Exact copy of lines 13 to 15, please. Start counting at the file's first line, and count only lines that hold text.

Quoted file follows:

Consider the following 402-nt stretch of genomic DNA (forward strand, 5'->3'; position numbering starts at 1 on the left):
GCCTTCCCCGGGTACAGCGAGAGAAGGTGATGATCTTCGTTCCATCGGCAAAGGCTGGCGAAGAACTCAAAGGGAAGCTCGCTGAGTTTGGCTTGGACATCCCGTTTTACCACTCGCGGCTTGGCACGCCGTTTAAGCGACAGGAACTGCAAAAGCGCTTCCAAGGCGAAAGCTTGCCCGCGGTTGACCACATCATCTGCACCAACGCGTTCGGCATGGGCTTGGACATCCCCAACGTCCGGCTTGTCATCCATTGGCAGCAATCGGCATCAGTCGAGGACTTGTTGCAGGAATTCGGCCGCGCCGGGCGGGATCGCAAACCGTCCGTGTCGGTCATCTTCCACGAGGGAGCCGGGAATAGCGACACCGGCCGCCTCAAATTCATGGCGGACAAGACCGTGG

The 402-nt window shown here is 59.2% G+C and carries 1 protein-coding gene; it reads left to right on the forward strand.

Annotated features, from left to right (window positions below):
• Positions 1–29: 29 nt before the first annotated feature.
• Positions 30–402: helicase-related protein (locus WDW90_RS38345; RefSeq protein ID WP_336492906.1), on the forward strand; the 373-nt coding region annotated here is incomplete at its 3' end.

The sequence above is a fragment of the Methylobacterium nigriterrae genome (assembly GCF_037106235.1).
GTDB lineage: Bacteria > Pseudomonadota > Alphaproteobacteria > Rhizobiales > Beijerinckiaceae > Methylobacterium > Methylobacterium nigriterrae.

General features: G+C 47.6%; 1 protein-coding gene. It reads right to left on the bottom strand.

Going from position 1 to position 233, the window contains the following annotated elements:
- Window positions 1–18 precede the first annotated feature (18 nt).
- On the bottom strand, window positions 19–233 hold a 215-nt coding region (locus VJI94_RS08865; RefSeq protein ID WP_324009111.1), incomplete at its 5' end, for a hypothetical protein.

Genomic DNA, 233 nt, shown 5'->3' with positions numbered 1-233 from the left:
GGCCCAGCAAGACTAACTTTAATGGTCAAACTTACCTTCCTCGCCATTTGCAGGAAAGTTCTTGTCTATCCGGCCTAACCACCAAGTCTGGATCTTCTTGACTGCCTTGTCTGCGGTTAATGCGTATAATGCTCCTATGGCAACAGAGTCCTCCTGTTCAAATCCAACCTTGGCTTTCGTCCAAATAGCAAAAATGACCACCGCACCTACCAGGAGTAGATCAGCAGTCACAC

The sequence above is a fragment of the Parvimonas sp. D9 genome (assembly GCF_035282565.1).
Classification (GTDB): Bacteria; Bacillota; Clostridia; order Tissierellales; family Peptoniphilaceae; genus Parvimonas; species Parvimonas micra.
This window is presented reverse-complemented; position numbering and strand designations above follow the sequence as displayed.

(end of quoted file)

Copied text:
Genomic DNA, 233 nt, shown 5'->3' with positions numbered 1-233 from the left:
GGCCCAGCAAGACTAACTTTAATGGTCAAACTTACCTTCCTCGCCATTTGCAGGAAAGTTCTTGTCTATCCGGCCTAACCACCAAGTCTGGATCTTCTTGACTGCCTTGTCTGCGGTTAATGCGTATAATGCTCCTATGGCAACAGAGTCCTCCTGTTCAAATCCAACCTTGGCTTTCGTCCAAATAGCAAAAATGACCACCGCACCTACCAGGAGTAGATCAGCAGTCACAC

The sequence above is a fragment of the Parvimonas sp. D9 genome (assembly GCF_035282565.1).